Issue #6, January 26, 2010

Each issue of the E-News reports on CAAL's programs and publications, including follow-up activities related to the National Commission on Adult Literacy. Occasional feature articles are offered, along with news about complementary work by other groups.
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In This Issue:
  • A Message from CAAL's President
  • Point of View: Mark Musick on the GED
  • ED awards $8 million to JFF for Green Pathway Initiatives
  • Getting Serious About the GED in New York State
  • OVAE Selects Eight States For Customized Transition Training
  • MDRC Releases Report on Ways to Reduce Ex-Prisoner Recidivism
  • Edward Gordon Gives Keynote at Chicago's Federal Reserve Bank Symposium
  • The Working Poor Families Project Publishes New Report
  • Workforce Alliance Changes Name to National Skills Coalition
  • New CLASP Publications on WIA Reauthorization
  • CAEL's Comments on WIA Reauthorization
arrow  On November 5th I posted a letter on adult education listservs and elsewhere urging local and state-level professionals to contact their federal House and Senate representatives about the importance of reauthorizing and improving WIA. I suggested referencing the Adult Education and Economic Growth Act (AEEGA) though not necessarily any specific provisions.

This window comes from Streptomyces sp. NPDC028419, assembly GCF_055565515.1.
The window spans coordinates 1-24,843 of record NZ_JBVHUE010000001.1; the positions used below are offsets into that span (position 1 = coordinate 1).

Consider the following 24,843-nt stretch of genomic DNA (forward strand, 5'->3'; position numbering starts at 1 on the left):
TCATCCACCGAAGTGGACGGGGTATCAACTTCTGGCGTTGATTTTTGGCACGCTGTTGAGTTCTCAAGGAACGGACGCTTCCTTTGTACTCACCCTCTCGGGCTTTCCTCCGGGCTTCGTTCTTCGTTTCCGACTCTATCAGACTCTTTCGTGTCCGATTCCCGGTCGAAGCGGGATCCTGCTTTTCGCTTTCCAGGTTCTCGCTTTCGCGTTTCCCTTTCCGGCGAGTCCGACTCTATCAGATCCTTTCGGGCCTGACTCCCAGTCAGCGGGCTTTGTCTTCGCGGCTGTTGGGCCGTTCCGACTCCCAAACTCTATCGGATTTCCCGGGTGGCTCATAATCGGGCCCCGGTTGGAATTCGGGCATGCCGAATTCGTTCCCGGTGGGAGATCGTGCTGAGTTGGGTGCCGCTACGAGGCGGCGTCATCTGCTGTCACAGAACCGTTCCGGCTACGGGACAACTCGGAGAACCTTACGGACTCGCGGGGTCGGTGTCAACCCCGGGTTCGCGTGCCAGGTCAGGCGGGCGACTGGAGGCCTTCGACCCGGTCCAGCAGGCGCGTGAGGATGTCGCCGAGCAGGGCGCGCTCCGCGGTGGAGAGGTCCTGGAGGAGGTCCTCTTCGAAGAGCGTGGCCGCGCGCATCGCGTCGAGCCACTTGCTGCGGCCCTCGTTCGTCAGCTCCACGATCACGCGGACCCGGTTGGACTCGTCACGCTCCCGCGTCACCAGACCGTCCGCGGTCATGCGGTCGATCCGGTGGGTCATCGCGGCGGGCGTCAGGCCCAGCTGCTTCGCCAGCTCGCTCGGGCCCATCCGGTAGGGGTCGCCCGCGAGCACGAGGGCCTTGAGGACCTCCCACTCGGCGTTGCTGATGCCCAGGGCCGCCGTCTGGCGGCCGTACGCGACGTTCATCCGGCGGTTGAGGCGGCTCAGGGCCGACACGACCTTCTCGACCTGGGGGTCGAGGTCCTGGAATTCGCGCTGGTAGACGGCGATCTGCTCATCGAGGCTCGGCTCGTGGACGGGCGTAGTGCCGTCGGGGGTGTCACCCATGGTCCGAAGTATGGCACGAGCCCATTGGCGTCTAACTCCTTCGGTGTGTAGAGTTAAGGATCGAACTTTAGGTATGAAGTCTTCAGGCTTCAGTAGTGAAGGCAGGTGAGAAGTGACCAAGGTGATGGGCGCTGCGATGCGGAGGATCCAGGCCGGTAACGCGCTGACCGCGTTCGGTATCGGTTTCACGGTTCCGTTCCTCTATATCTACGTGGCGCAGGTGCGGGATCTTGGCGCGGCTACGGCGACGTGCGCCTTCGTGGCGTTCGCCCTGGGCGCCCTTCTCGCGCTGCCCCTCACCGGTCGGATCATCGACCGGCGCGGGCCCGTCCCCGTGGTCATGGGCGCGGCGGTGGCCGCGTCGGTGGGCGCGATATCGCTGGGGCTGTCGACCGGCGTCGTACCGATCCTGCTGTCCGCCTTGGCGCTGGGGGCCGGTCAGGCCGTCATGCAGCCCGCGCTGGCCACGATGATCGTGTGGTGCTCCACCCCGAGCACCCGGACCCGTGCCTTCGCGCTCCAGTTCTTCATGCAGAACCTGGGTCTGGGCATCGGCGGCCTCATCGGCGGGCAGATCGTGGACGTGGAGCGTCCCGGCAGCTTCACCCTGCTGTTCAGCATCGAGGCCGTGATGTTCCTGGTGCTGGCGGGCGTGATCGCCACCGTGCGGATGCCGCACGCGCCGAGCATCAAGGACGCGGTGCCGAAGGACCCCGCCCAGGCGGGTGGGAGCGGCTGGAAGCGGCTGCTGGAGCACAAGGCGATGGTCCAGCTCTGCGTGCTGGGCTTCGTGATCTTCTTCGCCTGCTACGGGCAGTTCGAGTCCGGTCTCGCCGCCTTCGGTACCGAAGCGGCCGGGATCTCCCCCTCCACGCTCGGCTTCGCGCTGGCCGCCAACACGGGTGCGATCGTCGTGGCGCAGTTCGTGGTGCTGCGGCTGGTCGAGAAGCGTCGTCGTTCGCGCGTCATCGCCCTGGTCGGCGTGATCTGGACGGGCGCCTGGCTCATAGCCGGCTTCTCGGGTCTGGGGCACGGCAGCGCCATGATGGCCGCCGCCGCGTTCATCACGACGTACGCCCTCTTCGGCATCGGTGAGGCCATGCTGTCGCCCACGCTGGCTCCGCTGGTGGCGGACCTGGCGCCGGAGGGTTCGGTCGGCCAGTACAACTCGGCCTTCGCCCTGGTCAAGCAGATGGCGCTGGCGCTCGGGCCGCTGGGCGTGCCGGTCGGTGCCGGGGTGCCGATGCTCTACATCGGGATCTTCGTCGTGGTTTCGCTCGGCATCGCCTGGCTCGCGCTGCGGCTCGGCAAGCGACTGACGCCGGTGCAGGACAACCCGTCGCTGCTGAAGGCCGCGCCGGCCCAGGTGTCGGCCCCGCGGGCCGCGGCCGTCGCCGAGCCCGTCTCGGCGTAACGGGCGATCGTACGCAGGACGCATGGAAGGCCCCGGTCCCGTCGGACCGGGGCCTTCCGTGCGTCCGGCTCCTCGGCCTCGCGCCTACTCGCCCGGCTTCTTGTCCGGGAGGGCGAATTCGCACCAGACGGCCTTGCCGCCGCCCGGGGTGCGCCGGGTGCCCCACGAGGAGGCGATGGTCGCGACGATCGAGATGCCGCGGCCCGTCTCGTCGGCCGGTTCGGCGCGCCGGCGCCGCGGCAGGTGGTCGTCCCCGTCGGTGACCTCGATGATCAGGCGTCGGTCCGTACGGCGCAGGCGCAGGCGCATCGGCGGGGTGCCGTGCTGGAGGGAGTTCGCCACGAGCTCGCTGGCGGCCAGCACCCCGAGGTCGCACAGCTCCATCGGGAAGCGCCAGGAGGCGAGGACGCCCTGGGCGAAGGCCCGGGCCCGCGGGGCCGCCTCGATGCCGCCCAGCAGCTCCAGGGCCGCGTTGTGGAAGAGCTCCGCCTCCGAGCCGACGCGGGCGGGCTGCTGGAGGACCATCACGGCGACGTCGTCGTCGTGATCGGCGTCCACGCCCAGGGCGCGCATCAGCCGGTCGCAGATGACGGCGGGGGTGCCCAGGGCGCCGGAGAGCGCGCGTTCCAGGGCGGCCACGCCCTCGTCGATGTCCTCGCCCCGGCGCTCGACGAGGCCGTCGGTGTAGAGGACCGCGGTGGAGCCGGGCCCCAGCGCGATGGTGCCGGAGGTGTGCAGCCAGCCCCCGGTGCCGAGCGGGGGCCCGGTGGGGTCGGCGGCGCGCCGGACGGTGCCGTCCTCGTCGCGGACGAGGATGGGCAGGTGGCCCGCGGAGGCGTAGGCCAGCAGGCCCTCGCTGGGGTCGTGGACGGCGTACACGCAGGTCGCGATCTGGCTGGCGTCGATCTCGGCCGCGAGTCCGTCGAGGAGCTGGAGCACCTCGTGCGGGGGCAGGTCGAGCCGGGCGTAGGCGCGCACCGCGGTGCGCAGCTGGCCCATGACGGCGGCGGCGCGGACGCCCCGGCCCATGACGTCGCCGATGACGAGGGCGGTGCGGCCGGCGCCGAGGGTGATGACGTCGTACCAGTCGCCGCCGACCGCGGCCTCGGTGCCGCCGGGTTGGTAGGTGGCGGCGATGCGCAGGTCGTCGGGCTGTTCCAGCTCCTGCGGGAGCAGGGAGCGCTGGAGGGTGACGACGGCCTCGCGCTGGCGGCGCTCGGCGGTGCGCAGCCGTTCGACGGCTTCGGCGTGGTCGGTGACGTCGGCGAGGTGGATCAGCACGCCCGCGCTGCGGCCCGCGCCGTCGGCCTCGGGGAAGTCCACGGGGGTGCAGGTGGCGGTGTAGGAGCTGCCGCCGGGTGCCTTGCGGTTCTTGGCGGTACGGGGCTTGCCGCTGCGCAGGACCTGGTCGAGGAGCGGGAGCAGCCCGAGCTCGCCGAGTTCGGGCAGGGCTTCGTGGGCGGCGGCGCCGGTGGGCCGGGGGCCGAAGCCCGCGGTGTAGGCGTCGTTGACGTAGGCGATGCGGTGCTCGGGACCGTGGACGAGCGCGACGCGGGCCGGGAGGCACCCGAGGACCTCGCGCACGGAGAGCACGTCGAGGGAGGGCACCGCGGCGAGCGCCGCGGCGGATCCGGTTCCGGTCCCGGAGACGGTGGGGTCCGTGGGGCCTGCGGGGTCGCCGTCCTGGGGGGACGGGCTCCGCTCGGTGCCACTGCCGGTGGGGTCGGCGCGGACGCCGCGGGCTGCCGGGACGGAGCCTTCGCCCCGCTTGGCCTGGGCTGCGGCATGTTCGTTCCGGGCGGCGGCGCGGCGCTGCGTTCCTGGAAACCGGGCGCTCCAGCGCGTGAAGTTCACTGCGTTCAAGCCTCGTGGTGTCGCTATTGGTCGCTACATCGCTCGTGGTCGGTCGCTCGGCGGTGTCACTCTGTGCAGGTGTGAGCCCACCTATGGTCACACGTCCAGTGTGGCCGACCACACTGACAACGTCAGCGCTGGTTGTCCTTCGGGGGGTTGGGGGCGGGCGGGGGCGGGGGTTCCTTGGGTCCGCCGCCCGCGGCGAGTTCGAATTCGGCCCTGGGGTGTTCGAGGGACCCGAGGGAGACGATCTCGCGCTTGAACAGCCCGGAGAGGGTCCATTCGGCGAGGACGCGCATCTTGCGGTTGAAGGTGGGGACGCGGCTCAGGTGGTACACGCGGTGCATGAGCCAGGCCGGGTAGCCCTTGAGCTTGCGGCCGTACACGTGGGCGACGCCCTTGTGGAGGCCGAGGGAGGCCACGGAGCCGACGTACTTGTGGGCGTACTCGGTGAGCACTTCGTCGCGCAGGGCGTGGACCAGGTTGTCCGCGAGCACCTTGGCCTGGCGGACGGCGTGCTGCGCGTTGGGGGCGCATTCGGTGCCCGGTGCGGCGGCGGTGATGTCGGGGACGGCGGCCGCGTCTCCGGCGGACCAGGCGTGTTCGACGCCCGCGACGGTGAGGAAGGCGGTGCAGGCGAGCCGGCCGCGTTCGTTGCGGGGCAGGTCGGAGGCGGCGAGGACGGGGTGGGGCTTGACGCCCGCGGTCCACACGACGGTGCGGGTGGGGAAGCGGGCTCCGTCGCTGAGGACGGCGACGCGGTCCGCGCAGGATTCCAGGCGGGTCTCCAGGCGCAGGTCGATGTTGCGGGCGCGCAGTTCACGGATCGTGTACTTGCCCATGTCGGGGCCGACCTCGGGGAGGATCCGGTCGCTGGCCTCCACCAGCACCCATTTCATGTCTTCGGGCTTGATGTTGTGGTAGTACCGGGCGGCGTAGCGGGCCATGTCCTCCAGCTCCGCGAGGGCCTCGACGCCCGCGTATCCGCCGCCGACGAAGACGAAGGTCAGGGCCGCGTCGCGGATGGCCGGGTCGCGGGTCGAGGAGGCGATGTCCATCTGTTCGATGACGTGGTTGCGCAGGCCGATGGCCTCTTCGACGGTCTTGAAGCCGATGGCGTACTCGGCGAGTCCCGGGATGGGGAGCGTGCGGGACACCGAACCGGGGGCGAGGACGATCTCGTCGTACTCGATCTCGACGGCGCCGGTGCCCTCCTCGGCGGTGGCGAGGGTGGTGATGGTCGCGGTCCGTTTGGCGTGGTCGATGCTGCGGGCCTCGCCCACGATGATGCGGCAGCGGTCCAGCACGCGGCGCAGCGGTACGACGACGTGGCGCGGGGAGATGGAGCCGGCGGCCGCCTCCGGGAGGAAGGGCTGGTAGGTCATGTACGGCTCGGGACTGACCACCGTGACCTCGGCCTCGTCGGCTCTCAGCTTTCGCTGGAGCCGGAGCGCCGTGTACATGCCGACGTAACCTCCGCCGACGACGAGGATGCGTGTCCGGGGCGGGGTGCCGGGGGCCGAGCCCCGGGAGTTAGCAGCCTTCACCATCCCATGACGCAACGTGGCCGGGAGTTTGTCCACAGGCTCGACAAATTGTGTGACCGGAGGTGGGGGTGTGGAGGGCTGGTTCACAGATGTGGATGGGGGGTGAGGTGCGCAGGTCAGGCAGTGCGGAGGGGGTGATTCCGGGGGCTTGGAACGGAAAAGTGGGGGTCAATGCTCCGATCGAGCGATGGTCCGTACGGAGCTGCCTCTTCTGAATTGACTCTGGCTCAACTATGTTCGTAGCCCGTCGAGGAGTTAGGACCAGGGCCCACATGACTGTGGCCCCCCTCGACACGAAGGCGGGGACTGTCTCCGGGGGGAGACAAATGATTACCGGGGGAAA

No one knows for sure when action on WIA and AEEGA will occur, or what impact, if any, the President's soon-to-be-announced freeze on some domestic spending programs might have on WIA. But even though we can't be sure, we'd be smart not to leave anything to chance. Thus, I want to stress again how important it is for you to contact your federal elected officials.  What's needed is to impress upon them the high value you place on a reformed WIA and the AEEGA. Also, if you think your representatives might want to join as co-sponsors of the House or Senate version of the AEEG Act (H.R.3238 and S.1458), you can suggest that they contact the respective Legislative Aides -- Rosa Garcia and Rachel Bisi for Rep. Hinojosa and Rep. Kennedy in the House ( and and Maribel Ramos and Moira Lenehan for Senators Webb and Brown in the Senate ( and